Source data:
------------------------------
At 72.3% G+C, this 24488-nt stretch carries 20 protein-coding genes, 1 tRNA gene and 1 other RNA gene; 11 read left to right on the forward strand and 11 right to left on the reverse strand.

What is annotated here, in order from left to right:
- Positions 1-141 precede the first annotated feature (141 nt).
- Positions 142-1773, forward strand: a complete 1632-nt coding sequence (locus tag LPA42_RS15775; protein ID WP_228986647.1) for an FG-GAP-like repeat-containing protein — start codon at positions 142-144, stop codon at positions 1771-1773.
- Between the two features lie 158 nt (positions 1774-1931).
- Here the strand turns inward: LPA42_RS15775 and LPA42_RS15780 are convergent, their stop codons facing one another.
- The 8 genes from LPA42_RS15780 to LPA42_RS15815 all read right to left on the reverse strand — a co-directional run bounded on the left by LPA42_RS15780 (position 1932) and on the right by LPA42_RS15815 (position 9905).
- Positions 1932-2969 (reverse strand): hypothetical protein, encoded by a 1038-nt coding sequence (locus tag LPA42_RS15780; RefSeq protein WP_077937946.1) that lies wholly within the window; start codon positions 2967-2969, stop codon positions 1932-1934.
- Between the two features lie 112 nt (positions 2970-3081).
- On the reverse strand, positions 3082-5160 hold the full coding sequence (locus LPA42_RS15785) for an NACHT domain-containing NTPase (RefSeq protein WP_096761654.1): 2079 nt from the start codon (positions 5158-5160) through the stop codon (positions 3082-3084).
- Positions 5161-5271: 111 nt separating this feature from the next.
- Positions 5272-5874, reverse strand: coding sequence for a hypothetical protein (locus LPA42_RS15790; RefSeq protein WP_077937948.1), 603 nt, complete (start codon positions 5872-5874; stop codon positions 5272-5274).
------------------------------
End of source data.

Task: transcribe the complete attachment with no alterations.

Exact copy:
At 72.3% G+C, this 24488-nt stretch carries 20 protein-coding genes, 1 tRNA gene and 1 other RNA gene; 11 read left to right on the forward strand and 11 right to left on the reverse strand.

What is annotated here, in order from left to right:
- Positions 1-141 precede the first annotated feature (141 nt).
- Positions 142-1773, forward strand: a complete 1632-nt coding sequence (locus tag LPA42_RS15775; protein ID WP_228986647.1) for an FG-GAP-like repeat-containing protein — start codon at positions 142-144, stop codon at positions 1771-1773.
- Between the two features lie 158 nt (positions 1774-1931).
- Here the strand turns inward: LPA42_RS15775 and LPA42_RS15780 are convergent, their stop codons facing one another.
- The 8 genes from LPA42_RS15780 to LPA42_RS15815 all read right to left on the reverse strand — a co-directional run bounded on the left by LPA42_RS15780 (position 1932) and on the right by LPA42_RS15815 (position 9905).
- Positions 1932-2969 (reverse strand): hypothetical protein, encoded by a 1038-nt coding sequence (locus tag LPA42_RS15780; RefSeq protein WP_077937946.1) that lies wholly within the window; start codon positions 2967-2969, stop codon positions 1932-1934.
- Between the two features lie 112 nt (positions 2970-3081).
- On the reverse strand, positions 3082-5160 hold the full coding sequence (locus LPA42_RS15785) for an NACHT domain-containing NTPase (RefSeq protein WP_096761654.1): 2079 nt from the start codon (positions 5158-5160) through the stop codon (positions 3082-3084).
- Positions 5161-5271: 111 nt separating this feature from the next.
- Positions 5272-5874, reverse strand: coding sequence for a hypothetical protein (locus LPA42_RS15790; RefSeq protein WP_077937948.1), 603 nt, complete (start codon positions 5872-5874; stop codon positions 5272-5274).